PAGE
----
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8 May, 2017 00:00 00 AM
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Doctor nurse relations: Who to blame?

Doctor nurse relations: Who to blame?

Shams Ud Duha
This article is going to be a layman’s attempt to explain and signify the relationship between two crucial actors in the theatre of health care: a doctor and a nurse. The little experience that I gather through teaching at a medical institute; I have, very well, understood the necessity and emergency of maintaining a professional and amicable relationship between these two key players in providing quality health care to patients.

But does the current situation reflect my understanding of setting up equal opportunities for both of the players? Do these two counterparts respect and trust each other to the extent of considering the scenario an acceptable one? If all the answers to my questions are ‘no’, then, what are the problems that are responsible for not being the case which we, all, are so badly expecting for our own sake?
If it is unanimously agreed that better health care is the direct outcome of better doctor-nurse relationship, what drawbacks are liable for not making it into the reality and on the part of whom we may blame?

Are our doctors illogically not paying the due respect to the nurses or are our nurses not skilled or educated enough to deserve trust and respect from the doctors? When it comes to ensure the quality care for the patients, we must hammer out both of the issues.     

Let us imagine two ‘yet to come’ but expected realities: the doctors find confidence in nurses’ delivery of services and nurses do not feel marginalized in interacting with the doctors. These two scenarios are highly expected but still imaginary. How can we bring about or ensure these changes in the healthcare services?

It might be true that most of the nurses are still diploma nurses and their knowledge is not up to the mark to work efficiently with the doctors. But how long will we ourselves or the doctors themselves allow this to happen? What will be the use of their instruction to be carried forward by the nurses if the nurses are not well educated and skilled? So, in a way, what will be the use of their education without educating the nurses?

It is more of a responsibility of the doctors to educate and enlighten the nurses not for the sake of the nurses but for the sake of themselves and for the sake of the effective healthcare. In order to do that, empowering nurses and building a friendly environment for exchanging experience and knowledge is very important on the part of the doctors.

On the other hand, should the nurses take it for granted that they will always be mistreated by the doctors? Should they only focus on the mistreatment rather than focusing on the shortcomings that they have for improvement. Theodora Sirota in her article ‘Nurse/physician relationships: Improving or not?’ wrote:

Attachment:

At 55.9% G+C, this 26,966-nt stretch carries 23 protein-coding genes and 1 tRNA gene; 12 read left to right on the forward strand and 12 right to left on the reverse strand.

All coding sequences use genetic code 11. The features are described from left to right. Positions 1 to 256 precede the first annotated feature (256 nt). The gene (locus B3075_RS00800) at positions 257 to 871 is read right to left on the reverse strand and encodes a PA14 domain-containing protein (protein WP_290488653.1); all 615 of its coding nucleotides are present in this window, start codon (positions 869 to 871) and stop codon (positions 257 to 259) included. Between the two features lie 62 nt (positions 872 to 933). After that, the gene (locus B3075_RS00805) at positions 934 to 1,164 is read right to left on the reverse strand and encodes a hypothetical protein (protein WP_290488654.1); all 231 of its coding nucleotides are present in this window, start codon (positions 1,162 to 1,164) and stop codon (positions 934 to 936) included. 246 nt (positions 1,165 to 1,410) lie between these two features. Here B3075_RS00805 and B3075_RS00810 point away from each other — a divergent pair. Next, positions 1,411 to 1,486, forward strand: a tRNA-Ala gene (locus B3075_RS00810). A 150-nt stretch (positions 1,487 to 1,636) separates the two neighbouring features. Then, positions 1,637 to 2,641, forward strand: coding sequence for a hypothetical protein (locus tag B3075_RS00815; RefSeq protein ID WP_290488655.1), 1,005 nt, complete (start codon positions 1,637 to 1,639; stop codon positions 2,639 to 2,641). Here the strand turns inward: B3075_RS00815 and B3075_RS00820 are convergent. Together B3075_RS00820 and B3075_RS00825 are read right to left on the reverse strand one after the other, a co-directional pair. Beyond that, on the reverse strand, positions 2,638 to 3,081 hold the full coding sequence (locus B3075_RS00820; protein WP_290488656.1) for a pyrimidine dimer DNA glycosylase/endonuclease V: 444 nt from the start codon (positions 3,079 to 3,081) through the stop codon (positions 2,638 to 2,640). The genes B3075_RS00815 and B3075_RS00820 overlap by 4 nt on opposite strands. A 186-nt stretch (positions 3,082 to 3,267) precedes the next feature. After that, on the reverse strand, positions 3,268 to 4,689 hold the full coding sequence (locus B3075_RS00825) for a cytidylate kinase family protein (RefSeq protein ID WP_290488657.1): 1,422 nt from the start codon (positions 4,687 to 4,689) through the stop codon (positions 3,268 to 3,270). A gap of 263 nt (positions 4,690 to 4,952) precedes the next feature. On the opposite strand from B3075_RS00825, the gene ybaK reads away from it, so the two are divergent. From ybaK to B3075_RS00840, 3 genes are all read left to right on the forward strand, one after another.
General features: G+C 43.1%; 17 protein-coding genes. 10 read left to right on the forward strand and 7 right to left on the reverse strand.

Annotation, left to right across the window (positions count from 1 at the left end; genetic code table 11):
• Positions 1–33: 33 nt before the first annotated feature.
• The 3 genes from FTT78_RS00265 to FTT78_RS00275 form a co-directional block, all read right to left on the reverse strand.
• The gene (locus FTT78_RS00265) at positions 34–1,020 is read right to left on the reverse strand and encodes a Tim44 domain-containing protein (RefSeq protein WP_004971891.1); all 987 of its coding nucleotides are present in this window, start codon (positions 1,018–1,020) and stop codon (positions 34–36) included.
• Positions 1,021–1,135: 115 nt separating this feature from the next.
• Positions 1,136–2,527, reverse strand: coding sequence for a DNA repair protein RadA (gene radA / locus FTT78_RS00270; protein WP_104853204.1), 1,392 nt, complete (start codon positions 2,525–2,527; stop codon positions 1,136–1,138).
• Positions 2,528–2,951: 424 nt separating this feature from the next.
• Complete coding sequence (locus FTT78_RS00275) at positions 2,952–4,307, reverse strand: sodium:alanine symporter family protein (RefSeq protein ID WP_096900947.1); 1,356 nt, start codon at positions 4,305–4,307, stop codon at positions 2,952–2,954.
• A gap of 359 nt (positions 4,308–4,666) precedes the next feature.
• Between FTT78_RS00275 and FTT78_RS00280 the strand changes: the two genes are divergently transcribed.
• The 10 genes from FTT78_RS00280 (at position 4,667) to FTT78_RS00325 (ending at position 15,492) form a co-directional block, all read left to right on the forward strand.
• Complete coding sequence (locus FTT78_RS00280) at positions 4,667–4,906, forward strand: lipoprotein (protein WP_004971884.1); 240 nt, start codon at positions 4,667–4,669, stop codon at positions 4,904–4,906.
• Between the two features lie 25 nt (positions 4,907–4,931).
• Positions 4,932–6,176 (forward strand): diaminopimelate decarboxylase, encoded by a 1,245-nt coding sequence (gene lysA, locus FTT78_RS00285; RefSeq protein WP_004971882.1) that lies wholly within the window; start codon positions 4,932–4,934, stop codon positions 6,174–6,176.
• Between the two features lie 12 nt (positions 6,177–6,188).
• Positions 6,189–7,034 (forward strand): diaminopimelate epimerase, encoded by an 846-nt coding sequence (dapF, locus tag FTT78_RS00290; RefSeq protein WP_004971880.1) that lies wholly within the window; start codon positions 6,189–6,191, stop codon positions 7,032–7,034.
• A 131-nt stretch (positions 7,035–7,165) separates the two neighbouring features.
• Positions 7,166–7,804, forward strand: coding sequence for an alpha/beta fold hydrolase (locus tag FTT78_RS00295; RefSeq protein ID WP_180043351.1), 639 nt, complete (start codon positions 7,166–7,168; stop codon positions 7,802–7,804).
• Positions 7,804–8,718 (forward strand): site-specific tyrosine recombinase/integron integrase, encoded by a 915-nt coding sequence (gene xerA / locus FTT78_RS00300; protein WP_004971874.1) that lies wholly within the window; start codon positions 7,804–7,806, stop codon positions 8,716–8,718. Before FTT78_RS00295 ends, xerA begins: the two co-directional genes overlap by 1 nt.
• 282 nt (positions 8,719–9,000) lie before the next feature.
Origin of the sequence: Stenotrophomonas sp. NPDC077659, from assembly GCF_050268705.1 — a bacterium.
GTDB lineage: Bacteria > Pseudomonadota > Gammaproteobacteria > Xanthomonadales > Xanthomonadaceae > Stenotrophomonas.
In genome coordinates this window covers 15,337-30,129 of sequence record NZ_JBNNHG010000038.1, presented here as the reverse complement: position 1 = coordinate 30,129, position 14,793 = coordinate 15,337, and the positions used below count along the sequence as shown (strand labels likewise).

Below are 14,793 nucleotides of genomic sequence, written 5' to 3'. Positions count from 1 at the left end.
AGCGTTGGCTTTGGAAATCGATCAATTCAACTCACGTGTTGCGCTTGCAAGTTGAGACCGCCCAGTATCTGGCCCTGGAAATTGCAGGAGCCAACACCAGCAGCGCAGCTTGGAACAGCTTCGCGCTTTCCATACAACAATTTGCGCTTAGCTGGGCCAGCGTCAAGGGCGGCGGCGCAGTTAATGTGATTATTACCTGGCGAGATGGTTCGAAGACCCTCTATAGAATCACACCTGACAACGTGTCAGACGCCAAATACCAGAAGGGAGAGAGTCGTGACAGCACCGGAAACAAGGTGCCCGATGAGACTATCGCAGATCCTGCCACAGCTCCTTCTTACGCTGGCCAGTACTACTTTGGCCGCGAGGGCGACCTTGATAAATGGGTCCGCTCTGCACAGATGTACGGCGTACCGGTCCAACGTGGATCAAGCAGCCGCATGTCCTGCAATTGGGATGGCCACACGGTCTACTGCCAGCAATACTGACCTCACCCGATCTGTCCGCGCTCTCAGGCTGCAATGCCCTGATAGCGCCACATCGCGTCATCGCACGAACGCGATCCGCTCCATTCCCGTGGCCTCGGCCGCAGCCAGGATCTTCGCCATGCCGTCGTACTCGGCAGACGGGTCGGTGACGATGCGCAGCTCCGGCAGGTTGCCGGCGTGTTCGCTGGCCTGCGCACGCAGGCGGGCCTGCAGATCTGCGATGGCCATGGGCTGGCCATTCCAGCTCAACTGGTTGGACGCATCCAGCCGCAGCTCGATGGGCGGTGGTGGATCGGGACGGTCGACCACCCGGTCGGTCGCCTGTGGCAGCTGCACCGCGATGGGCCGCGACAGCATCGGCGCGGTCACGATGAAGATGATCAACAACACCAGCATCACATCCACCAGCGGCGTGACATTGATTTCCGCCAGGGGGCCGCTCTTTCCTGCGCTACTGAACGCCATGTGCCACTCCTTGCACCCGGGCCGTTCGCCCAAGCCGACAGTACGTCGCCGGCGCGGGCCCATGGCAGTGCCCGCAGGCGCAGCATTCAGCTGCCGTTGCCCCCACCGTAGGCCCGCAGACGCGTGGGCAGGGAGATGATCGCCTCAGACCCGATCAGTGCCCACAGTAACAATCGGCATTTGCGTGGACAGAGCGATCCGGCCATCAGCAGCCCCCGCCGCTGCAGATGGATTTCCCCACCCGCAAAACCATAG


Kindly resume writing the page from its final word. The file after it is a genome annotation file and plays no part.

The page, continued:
‘It is not surprising that nurses and physicians still have relationship problems because these conflicts are rooted in human factors such as personalities, attitudes, feelings, and communication styles. For things to change, nurses have to approach the problem directly and initiate strategies to improve things, rather than merely complaining about them.’

When asked to share his opinion, Shamim Ahmed a public health professional and development economist from WaterAid raised his concern regarding client-provider relationship in the public health sector of Bangladesh. He said, "In a country like Bangladesh, where number of doctors is inadequate to serve the huge number of population, nurses can take an effective role. Nurses, paramedics, midwives are crucial for ensuring appropriate health services in both urban and rural areas.

Role of a nurse is very critical in hard to reach areas where doctors don't want to go and serve most of the times. However, to ensure a state of the art in maintaining excellent client-provider relationship, a friendly and understandable relationship between the doctors and nurses are needed. But in here, most of the time we see lack of communication between these two professionals and an invisible hierarchical relationship prevails which is not desirable."

In bridging the gap, both professionals should come forward to maintain the equilibrium. I have seen many doctors who cooperate emphatically with their nurse colleagues and that is very close to the ideal situation. I have also seen many nurses who have come to the desired level to comply with their doctor colleagues. But the changes could not have been massive due to the inaction on the part of both the doctors and nurses to improve the scenario.

If this trend continues, we may have another world nurses day next year but we may not have the changes that we so dearly strive for. We may blame each other, but unless we take action, we will be in the same place as we were before. (Reprint)
   
The writer can be reached at [email protected]

 

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Editor : M. Shamsur Rahman

Published by the Editor on behalf of Independent Publications Limited at Media Printers, 446/H, Tejgaon I/A, Dhaka-1215.
Editorial, News & Commercial Offices : Beximco Media Complex, 149-150 Tejgaon I/A, Dhaka-1208, Bangladesh. GPO Box No. 934, Dhaka-1000.

Editor : M. Shamsur Rahman
Published by the Editor on behalf of Independent Publications Limited at Media Printers, 446/H, Tejgaon I/A, Dhaka-1215.
Editorial, News & Commercial Offices : Beximco Media Complex, 149-150 Tejgaon I/A, Dhaka-1208, Bangladesh. GPO Box No. 934, Dhaka-1000.

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